February 29, 2024

A Tale of Two Victorian Crazy Quilts - and a Fabric Mystery

A Tale of Two Victorian Crazy Quilts - in Four Parts

Parr 1
Setting the Scene


This pair of crazy quilts still lives in the family and the town where they were made, with a descendant of the two quiltmakers.  

They were made circa 1890 in Brooklyn, Connecticut, by Emily Harris, and her daughter, Eva May Harris.  They are great-grandmother and grandmother to the current owner.  One of the quilts has a small piece of red fabric embroidered with the name of Samuel Cady Harris, Emily's husband.

Both quilts include bright yellow Special Constable ribbons and commemorative ribbons celebrating the dedication in 1888 of the statue of Gen. Israel Putnam.  The town celebrates their native son as the third in command of the Revolutionary Army. 

Some of the fabrics were in pretty bad shape or missing altogether.  I patched those, mostly with vintage silks, though none are as old as the original silks.  Some others were still mostly in place but quite shattered.  I stabilized those with couching stitches so as to keep as much as possible of the original fabric visible.  Each quilt had one patch that was pretty badly damaged but too interesting to patch over.  I covered those with crepeline, a very sheer silk, to protect them.  (Here's one, and the other is in the next photo.)

Here's a section that shows all the techniques that I used. 

The plum arches over the fans were pretty well all torn.  Here's one I patched.

A Tale of Two Victorian Crazy Quilts - in Four Parts

Part 2
What's Going on Here?

But for me, beautiful and well-documented as these are, the project really got fun when I discovered what to me was an anomalous fabric and some curious earlier repairs.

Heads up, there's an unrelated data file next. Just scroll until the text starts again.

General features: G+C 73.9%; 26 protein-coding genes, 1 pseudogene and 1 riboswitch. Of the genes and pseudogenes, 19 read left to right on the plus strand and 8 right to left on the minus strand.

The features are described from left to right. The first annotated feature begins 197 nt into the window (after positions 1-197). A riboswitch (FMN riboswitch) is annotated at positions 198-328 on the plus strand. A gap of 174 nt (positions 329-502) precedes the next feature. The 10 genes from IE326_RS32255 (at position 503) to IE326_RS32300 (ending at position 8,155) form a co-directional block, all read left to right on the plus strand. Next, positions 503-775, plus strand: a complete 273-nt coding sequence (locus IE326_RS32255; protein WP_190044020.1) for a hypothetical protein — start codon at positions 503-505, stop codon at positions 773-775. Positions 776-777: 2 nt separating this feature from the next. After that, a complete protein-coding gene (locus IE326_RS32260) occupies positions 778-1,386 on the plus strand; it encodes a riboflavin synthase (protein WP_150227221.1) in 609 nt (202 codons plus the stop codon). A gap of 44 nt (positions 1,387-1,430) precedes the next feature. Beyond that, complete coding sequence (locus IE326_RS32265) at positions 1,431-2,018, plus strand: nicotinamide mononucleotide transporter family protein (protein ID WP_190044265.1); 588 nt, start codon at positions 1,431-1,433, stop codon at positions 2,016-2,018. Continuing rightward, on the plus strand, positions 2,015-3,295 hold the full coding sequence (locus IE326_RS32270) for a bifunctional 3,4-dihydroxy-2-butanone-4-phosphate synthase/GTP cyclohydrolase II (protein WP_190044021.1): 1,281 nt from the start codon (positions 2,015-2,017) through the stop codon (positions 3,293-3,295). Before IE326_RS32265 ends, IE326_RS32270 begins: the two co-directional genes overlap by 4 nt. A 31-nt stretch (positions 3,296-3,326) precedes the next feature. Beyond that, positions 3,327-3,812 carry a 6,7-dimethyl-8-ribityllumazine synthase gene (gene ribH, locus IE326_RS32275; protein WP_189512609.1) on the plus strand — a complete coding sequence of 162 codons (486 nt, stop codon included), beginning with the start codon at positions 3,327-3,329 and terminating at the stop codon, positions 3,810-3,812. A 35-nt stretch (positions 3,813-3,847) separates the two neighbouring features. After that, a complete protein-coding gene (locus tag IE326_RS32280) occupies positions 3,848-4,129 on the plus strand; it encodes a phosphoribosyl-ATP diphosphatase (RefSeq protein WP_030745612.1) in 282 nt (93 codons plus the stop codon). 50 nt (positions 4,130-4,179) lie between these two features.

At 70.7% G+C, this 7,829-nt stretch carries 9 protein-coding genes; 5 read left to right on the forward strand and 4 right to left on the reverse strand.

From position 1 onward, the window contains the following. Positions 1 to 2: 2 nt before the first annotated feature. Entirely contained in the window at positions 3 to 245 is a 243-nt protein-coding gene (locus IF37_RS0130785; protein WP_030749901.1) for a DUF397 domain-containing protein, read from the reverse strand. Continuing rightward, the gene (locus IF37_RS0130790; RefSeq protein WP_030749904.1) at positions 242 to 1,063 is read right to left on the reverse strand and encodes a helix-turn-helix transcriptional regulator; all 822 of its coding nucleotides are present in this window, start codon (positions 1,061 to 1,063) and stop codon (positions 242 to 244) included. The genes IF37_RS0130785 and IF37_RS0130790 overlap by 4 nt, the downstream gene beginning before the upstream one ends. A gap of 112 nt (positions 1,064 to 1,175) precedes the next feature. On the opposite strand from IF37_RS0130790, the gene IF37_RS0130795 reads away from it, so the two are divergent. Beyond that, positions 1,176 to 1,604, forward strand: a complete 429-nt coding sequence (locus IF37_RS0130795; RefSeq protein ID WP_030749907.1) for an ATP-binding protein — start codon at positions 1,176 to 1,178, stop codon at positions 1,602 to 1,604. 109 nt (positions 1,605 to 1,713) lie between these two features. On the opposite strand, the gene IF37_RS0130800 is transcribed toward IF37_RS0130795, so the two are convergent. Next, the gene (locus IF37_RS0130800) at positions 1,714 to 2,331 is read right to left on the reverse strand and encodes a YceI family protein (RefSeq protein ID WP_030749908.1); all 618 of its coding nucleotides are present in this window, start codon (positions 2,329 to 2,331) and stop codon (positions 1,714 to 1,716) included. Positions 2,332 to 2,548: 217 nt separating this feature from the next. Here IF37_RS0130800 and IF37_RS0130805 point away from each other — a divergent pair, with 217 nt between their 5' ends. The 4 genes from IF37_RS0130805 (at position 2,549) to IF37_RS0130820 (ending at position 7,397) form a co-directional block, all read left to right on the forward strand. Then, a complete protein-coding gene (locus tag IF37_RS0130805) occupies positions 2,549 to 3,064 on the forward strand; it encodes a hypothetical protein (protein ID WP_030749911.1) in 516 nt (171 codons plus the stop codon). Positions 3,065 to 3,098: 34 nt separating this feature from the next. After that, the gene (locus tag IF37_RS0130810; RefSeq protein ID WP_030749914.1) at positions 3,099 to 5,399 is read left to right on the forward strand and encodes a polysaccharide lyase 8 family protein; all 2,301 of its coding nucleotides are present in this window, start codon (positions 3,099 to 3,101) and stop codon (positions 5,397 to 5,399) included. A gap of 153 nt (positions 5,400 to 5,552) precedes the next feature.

Here's the area in question.  There are three pieces where the silks have disintegrated to reveal a large piece of printed fabric, with colors that are light and loud compared to the rest of the quilt.  

Here are the observations and questions that had me really scratching my head:

1. The colors seemed out of step with what I'm used to seeing in quilts of the late 19th century, particularly the bright, deep orange and the sky blue.

2. My first sense of the fabric was that it felt more like what I remember of ladies' slinky, synthetic nightgowns of the 1960s.  And the print style looked more like that era, too, not the 1890s.

3. Then I noticed the patches in that area have concentric embroidered edges, one along the shattered silks on top and one along the mystery fabric below them.  And then I saw that the edge of the mystery fabric extended around several intact silk pieces as well.  The entire area is about 10" x 13.5".


4. The mystery fabric was in much better shape than several of the silks that had been sewn on top of it.

5. I peeked inside the torn spots on the mystery fabric, and saw the same tan gingham that is used as a foundation fabric in other parts of the quilt.  None of the torn spots were large enough to get a glimpse of a torn fabric that might have been lying between the mystery fabric and the foundation.  

But what a mystery!  Could someone have patched shattered 19th century silks with a large piece of synthetic 20th century fabric, and then, maybe someone else, re-patched that spot with some antique silks, some of which disintegrated pretty quickly?? 

6. That's a weird enough story, but consider this:  the back and binding of the quilt are intact.  So if the mystery fabric was mending a large tear or other disaster, it might be that all happened while it was a top, before layering and finishing. 

Here's the completed patching over the mystery fabric area.

There's another place where a similar routine happened - a patch disintegrating faster than the original fabric beneath it.

And another piece where a painted fabric was apparently cut out and patched with a plain silk, which then disintegrated totally.  So now all we end up seeing is the gingham foundation fabric.


A Tale of Two Victorian Crazy Quilts - in Four Parts

Part 3

So, we decided to try to identify the mystery fabric with a burn test.   

Here's the set-up.  There are some threads of the mystery fabric (removed with the owner's approval), seen just behind the candle.  For comparison, I used swatches and threads of known fabrics of silk, rayon, and synthetics.  Tools are a small candle, tweezers for holding samples, a fire-proof work surface.